OMG 2 – Bold and Courageous Attempt – Movie Review

Directed by: Amit Rai
Genre: Drama, Comedy
Cast: Akshay Kumar, Pankaj Tripathi, Yami Gautam
My Rating: 8/10


OMG 2 is a story of Kanti Sharan Mudgal (Pankaj Tripathi), who is a devout shopkeeper at a Hindu Shiva temple.
One day his son, Vivek, is blamed for misconduct and chucked out of school. Upon confrontation, Kanti realises that his son becomes a victim of misinformation and misguidance. Kanti then decides to take on everyone responsible by dragging them to court in-oder to prove the act which his son did is not wrong.

OMG 2 is a powerful and thought-provoking film. It tackles the important issue of sex education.
The storyline is engaging and realistic. The message of the film is clear and impactful.
The film does not shy away from the challenges and stigmas that surround this topic. It did a great job of showing the importance of sex education for both youngsters and adults.
It touches the very sensitive topic, portrayed in an excellent way. Movie has narrated perfectly and discussed the topic boldly.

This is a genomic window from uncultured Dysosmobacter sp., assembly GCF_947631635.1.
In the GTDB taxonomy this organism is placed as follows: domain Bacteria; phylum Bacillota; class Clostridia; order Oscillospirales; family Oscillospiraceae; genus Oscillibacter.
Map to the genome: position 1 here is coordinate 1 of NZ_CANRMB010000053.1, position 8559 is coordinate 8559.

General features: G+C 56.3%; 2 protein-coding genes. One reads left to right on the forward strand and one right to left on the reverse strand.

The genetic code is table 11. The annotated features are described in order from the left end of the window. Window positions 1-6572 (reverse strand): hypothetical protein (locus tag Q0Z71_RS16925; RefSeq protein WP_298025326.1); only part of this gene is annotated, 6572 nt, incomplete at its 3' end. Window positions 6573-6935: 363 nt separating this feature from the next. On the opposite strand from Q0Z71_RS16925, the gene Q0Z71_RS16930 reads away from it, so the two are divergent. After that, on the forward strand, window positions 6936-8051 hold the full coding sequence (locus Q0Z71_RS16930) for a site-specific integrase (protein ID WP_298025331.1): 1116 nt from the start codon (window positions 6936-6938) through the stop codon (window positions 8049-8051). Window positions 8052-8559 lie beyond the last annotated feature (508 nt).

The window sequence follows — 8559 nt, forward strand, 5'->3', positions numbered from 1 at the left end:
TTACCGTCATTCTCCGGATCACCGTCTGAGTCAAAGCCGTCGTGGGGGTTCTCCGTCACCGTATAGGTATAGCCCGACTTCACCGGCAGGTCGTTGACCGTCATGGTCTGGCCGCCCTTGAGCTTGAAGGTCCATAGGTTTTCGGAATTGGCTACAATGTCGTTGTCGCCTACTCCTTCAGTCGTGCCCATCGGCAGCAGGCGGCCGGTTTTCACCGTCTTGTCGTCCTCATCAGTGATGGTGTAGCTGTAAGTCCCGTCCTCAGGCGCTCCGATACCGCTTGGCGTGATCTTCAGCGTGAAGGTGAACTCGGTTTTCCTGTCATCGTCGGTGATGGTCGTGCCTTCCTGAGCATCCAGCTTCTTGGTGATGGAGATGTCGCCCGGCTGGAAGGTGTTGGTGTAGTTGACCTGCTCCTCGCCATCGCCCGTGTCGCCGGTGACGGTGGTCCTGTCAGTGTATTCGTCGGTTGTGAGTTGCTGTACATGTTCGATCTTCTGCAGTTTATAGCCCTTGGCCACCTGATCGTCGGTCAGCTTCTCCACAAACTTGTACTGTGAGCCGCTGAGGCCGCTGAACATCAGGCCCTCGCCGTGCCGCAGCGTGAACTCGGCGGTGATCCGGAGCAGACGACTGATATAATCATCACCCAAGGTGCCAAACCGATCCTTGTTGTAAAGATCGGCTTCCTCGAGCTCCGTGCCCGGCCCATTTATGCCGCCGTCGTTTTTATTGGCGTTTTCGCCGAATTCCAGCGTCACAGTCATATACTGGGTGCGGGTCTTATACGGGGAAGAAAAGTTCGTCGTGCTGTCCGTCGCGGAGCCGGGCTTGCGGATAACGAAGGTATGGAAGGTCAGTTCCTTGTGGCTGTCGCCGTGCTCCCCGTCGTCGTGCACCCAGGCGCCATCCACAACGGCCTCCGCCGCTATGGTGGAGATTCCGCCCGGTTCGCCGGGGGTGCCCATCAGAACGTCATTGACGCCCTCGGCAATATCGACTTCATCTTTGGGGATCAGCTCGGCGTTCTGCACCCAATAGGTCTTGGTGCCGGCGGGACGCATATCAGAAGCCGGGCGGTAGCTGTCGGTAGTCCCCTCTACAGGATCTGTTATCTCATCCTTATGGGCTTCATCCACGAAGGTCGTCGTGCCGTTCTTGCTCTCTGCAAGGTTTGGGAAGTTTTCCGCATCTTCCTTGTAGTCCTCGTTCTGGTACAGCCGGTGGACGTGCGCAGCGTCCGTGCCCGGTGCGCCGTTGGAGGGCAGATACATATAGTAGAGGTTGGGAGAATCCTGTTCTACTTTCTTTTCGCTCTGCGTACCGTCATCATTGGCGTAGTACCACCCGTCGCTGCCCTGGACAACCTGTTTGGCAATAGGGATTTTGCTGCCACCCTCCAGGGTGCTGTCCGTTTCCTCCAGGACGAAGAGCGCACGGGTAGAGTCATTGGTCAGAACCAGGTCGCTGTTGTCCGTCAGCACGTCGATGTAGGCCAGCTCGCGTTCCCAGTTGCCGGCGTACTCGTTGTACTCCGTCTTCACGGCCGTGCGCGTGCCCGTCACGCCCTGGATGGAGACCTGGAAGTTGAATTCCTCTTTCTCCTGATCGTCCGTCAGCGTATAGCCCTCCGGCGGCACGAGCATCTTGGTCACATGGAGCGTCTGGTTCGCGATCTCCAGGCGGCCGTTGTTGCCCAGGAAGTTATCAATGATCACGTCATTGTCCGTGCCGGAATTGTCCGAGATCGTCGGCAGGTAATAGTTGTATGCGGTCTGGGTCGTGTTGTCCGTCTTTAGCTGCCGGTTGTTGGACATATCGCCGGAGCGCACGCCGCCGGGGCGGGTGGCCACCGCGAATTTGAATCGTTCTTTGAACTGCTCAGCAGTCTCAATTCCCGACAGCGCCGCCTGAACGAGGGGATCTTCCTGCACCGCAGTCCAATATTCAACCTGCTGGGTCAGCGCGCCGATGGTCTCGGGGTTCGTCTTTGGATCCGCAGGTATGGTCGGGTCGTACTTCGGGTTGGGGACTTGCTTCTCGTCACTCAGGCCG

Also the film does a great job of showcasing the different perspectives on sex education, of parents, teachers, religious leaders and youngsters. It is funny at times, but the message is vivid and impactful.


The acting is damn good. The performance of the cast is exceptional. Each actor brings depth and authenticity to his/her character. The direction make it easy for the audience to connect and empathize. The chemistry between the characters adds an extra layer of believability to the narrative. Actors make their journey more appealing.
Akshay Kumar’s portrayal of Lord Shiva radiates a magnetic energy. Pankaj Tripathi puts spirit in his performance which touches the heart. His weaving of humor into meaningful discourse on sexual well-being is superb.
Yami Gautam as a lawyer delivers standout performances. He pushes the envelope on conversations around sex education with finesse and charm.

OMG 2 is highly recommended for students and parents.

Previous Review by Aqib Raza, Made in Heaven

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